COSMETICS CLAIMS: TRUTH OR FICTION?
By Louise Whiteside
“Look 20 years younger in just two weeks!”
“Have beautiful, blemish-free skin after just 10 days of using our product!”
“Your lips will look luscious, moist and pouty.”
“Have mysterious, longer, seductive-looking lashes.”
In newspapers and magazines, on radio and television, and nearly everywhere we look, we are inundated with beauty claims like the ones above. And, no matter how old or young or worldly-wise we are, or how many times we’ve spent hard-earned dollars on that “magic” beauty product, still we fall for the latest offer, only to be disappointed once again. Something inside us seems to say that, finally, we have found the miracle potion that will transform us into ravishing goddesses.
Let’s face it: the cosmetic companies are in business to make money. Cosmetic lines repeatedly bring out “amazing new” products, without ever telling us what was wrong (or less “revolutionary”) with the earlier product that was touted as spectacular last year.
If you’re anything like me, you love to hear that a product can turn back the clock, lift that saggy skin, or eliminate wrinkles, and you’ll believe all the hype put out by cosmetic companies, simply because you want to believe it.
With that in mind, here are some buzz words that you should be wary of in cosmetics ads:
“All natural or organic.” This does not assure you that you are getting an accurate picture of safety or effectiveness. Even when this claim is made, a product may contain many “unnatural” ingredients.
“Hypoallergenic or good for sensitive skin.” A company can make this claim without proof, because there are no standardized guidelines.
“Fragrance-free.” Many products bear this claim, but still use fragrant plant extracts that can cause skin irritations or allergic reactions.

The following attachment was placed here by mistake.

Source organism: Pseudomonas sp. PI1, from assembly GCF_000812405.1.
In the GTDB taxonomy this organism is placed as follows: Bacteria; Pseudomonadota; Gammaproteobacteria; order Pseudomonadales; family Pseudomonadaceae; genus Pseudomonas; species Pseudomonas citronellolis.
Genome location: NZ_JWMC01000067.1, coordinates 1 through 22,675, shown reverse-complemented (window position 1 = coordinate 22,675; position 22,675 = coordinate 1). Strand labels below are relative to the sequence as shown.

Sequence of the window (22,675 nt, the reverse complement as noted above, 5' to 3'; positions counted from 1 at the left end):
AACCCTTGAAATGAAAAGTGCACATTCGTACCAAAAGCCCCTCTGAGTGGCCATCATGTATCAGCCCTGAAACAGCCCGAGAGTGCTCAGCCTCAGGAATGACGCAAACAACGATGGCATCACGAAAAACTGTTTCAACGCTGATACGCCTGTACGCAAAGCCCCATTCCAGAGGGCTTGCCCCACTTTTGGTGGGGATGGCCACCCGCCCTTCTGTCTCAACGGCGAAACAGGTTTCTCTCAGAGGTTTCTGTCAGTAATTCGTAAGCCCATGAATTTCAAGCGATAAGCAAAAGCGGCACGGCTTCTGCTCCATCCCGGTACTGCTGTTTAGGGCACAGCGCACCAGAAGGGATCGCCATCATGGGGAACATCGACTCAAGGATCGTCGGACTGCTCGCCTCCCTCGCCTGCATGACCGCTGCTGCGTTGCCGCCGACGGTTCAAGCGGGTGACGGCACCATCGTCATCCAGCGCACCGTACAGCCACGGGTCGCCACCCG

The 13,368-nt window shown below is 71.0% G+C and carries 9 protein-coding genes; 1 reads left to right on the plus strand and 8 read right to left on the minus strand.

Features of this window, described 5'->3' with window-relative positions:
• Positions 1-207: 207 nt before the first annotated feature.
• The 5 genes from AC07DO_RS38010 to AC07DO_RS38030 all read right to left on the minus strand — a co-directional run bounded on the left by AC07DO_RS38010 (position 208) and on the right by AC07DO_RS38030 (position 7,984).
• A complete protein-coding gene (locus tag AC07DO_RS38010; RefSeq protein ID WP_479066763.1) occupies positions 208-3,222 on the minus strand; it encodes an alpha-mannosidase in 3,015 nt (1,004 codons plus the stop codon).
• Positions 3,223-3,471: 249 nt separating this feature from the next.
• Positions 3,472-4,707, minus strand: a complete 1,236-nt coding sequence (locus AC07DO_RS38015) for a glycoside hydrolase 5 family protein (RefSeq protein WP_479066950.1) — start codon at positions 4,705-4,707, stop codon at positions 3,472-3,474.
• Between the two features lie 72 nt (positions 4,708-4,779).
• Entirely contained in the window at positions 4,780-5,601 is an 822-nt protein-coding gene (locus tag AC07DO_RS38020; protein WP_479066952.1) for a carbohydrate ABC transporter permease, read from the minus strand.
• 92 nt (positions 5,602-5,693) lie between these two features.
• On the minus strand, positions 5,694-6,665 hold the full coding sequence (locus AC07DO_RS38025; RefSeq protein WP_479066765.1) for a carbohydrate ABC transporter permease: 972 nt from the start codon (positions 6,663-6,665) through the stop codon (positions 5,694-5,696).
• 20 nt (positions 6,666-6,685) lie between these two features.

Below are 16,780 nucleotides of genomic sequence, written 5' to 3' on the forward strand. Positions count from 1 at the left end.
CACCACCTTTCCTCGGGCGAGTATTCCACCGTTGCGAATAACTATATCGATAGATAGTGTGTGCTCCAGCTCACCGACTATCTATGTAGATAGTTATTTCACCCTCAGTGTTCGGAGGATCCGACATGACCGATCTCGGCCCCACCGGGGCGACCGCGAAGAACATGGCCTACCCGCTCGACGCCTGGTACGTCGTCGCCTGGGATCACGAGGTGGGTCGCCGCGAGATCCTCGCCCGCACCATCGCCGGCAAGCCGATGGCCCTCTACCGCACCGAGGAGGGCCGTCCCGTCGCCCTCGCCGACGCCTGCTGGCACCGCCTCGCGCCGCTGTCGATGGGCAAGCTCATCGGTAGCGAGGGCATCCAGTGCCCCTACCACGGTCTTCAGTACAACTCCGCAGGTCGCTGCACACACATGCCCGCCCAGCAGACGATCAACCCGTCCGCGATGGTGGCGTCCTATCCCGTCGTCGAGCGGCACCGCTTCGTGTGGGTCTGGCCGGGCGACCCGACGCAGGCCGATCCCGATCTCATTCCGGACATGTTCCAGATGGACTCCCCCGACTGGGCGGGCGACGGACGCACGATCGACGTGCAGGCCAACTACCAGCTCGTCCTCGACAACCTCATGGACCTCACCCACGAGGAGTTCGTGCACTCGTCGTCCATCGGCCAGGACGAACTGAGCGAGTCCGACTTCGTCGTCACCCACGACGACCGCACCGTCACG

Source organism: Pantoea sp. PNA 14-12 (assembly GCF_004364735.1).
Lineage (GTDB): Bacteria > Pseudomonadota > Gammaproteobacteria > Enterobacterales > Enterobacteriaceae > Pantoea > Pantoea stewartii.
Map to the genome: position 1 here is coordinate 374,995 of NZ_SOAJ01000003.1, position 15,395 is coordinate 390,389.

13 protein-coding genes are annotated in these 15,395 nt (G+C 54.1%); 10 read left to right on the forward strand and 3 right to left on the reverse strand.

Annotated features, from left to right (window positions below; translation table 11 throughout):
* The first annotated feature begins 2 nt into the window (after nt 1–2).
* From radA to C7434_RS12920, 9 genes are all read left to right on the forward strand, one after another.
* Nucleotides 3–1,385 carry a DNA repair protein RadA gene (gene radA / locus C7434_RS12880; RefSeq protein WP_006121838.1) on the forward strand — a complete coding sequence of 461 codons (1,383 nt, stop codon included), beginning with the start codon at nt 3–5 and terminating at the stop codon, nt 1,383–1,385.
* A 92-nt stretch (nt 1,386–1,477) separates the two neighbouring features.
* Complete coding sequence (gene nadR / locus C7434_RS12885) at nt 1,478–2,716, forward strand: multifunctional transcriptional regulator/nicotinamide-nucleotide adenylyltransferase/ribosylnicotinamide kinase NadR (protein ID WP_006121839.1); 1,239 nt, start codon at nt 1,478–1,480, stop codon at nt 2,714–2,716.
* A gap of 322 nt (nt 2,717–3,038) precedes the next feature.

“Dermatologist-tested.” It’s possible that one doctor applied this product to his or her own skin, and decided that he or she liked it.
“Miracle ingredient.” Skin care does not rely on one single ingredient to enhance your skin’s appearance or to erase wrinkles. Every month new ingredients are being advertised (such as some exotic plant from a distant land) as being the answer for your skin. Yet the majority of these have no definitive research backing up the claims being made.
The sad truth is that cosmetic companies constantly get away with misleading information because getting around cosmetics regulations worldwide has become an art. Often, by the time regulatory boards get around to challenging advertising claims, the ads have been replaced with ads for a new product.
Something else to consider: It’s easy to believe that “expensive” means “better” when purchasing cosmetics. The truth is that the amount of money you spend on a cosmetic does not improve your appearance; the products you use affect the condition of your skin. So how can you be sure of what you’re buying? The best way is to become familiar with the ingredients in your cosmetic products. Read the ingredients on the labels that are now required by the Food and Drug Administration to be listed in the order of concentration. When you are unclear about what an ingredient is or does, or when faced with a claim about some “miraculous” ingredient, you can consult an online cosmetic ingredient dictionary available at www.CosmeticsCop.com or www.Beautipedia.com (Note that you have to sign up as a member at the Beautipedia site.) You’ll find that legitimate research rarely matches what a cosmetics company wants you to believe.
Sources for product-by-product reviews.
Begoun, Paula. Don’t Go To The Cosmetics Counter Without Me. 8th Edition.
Renton, Washington, Beginning Press, 2010
Cosmetic ingredient dictionary, www.CosmeticsCop.com
Free reviews and information, www.Beautipedia.com
Find out which products are safe and those that are hazardous: www.cosmeticsdatabase.com
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